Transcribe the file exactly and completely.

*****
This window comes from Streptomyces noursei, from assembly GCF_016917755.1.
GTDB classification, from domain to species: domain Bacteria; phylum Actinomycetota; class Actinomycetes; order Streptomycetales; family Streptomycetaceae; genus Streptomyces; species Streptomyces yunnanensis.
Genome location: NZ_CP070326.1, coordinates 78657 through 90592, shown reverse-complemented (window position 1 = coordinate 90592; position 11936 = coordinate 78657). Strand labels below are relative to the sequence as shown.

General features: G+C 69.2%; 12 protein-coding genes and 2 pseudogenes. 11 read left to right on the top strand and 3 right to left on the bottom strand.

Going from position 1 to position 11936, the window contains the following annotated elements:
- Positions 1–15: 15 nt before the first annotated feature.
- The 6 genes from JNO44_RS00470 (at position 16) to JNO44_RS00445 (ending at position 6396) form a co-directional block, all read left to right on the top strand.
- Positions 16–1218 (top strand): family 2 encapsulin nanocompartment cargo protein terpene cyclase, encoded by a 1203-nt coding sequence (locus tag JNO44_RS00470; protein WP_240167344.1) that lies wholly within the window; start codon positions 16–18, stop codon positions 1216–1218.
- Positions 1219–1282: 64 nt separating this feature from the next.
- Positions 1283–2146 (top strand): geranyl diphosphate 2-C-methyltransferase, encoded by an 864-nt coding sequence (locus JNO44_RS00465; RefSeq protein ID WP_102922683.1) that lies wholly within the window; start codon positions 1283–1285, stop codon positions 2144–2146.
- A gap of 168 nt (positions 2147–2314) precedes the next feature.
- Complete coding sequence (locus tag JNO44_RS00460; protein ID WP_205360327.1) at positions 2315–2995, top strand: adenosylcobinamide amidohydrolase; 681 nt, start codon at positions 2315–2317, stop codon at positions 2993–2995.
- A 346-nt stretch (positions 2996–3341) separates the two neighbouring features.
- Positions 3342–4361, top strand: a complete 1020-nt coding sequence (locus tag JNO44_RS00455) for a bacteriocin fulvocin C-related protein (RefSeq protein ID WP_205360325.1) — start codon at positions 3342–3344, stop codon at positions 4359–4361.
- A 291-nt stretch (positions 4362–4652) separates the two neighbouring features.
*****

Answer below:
This window comes from Streptomyces noursei, from assembly GCF_016917755.1.
GTDB classification, from domain to species: domain Bacteria; phylum Actinomycetota; class Actinomycetes; order Streptomycetales; family Streptomycetaceae; genus Streptomyces; species Streptomyces yunnanensis.
Genome location: NZ_CP070326.1, coordinates 78657 through 90592, shown reverse-complemented (window position 1 = coordinate 90592; position 11936 = coordinate 78657). Strand labels below are relative to the sequence as shown.

General features: G+C 69.2%; 12 protein-coding genes and 2 pseudogenes. 11 read left to right on the top strand and 3 right to left on the bottom strand.

Going from position 1 to position 11936, the window contains the following annotated elements:
- Positions 1–15: 15 nt before the first annotated feature.
- The 6 genes from JNO44_RS00470 (at position 16) to JNO44_RS00445 (ending at position 6396) form a co-directional block, all read left to right on the top strand.
- Positions 16–1218 (top strand): family 2 encapsulin nanocompartment cargo protein terpene cyclase, encoded by a 1203-nt coding sequence (locus tag JNO44_RS00470; protein WP_240167344.1) that lies wholly within the window; start codon positions 16–18, stop codon positions 1216–1218.
- Positions 1219–1282: 64 nt separating this feature from the next.
- Positions 1283–2146 (top strand): geranyl diphosphate 2-C-methyltransferase, encoded by an 864-nt coding sequence (locus JNO44_RS00465; RefSeq protein ID WP_102922683.1) that lies wholly within the window; start codon positions 1283–1285, stop codon positions 2144–2146.
- A gap of 168 nt (positions 2147–2314) precedes the next feature.
- Complete coding sequence (locus tag JNO44_RS00460; protein ID WP_205360327.1) at positions 2315–2995, top strand: adenosylcobinamide amidohydrolase; 681 nt, start codon at positions 2315–2317, stop codon at positions 2993–2995.
- A 346-nt stretch (positions 2996–3341) separates the two neighbouring features.
- Positions 3342–4361, top strand: a complete 1020-nt coding sequence (locus tag JNO44_RS00455) for a bacteriocin fulvocin C-related protein (RefSeq protein ID WP_205360325.1) — start codon at positions 3342–3344, stop codon at positions 4359–4361.
- A 291-nt stretch (positions 4362–4652) separates the two neighbouring features.